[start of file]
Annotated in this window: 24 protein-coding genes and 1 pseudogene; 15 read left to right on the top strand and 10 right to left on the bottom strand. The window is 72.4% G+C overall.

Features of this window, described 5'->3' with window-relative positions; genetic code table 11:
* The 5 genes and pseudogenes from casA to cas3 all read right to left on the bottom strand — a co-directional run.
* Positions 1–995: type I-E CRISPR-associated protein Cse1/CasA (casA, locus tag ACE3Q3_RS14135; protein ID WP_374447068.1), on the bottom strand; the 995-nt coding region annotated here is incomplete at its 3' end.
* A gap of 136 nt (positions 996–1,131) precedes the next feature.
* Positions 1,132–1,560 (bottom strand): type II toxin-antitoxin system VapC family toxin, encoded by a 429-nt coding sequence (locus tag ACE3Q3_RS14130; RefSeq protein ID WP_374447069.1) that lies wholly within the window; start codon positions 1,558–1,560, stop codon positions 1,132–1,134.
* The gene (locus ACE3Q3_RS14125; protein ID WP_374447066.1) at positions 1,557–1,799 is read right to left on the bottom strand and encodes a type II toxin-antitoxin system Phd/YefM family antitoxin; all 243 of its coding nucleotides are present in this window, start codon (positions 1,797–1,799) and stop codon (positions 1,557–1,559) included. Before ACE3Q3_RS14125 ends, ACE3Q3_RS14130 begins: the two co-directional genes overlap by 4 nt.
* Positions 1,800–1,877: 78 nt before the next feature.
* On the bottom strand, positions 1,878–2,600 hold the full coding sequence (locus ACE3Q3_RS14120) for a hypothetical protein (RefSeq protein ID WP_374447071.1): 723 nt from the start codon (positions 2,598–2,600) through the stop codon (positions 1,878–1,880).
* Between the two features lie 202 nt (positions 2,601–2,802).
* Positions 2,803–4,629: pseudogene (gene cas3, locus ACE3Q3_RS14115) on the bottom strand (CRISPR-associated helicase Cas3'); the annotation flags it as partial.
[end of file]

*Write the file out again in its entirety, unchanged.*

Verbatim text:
Annotated in this window: 24 protein-coding genes and 1 pseudogene; 15 read left to right on the top strand and 10 right to left on the bottom strand. The window is 72.4% G+C overall.

Features of this window, described 5'->3' with window-relative positions; genetic code table 11:
* The 5 genes and pseudogenes from casA to cas3 all read right to left on the bottom strand — a co-directional run.
* Positions 1–995: type I-E CRISPR-associated protein Cse1/CasA (casA, locus tag ACE3Q3_RS14135; protein ID WP_374447068.1), on the bottom strand; the 995-nt coding region annotated here is incomplete at its 3' end.
* A gap of 136 nt (positions 996–1,131) precedes the next feature.
* Positions 1,132–1,560 (bottom strand): type II toxin-antitoxin system VapC family toxin, encoded by a 429-nt coding sequence (locus tag ACE3Q3_RS14130; RefSeq protein ID WP_374447069.1) that lies wholly within the window; start codon positions 1,558–1,560, stop codon positions 1,132–1,134.
* The gene (locus ACE3Q3_RS14125; protein ID WP_374447066.1) at positions 1,557–1,799 is read right to left on the bottom strand and encodes a type II toxin-antitoxin system Phd/YefM family antitoxin; all 243 of its coding nucleotides are present in this window, start codon (positions 1,797–1,799) and stop codon (positions 1,557–1,559) included. Before ACE3Q3_RS14125 ends, ACE3Q3_RS14130 begins: the two co-directional genes overlap by 4 nt.
* Positions 1,800–1,877: 78 nt before the next feature.
* On the bottom strand, positions 1,878–2,600 hold the full coding sequence (locus ACE3Q3_RS14120) for a hypothetical protein (RefSeq protein ID WP_374447071.1): 723 nt from the start codon (positions 2,598–2,600) through the stop codon (positions 1,878–1,880).
* Between the two features lie 202 nt (positions 2,601–2,802).
* Positions 2,803–4,629: pseudogene (gene cas3, locus ACE3Q3_RS14115) on the bottom strand (CRISPR-associated helicase Cas3'); the annotation flags it as partial.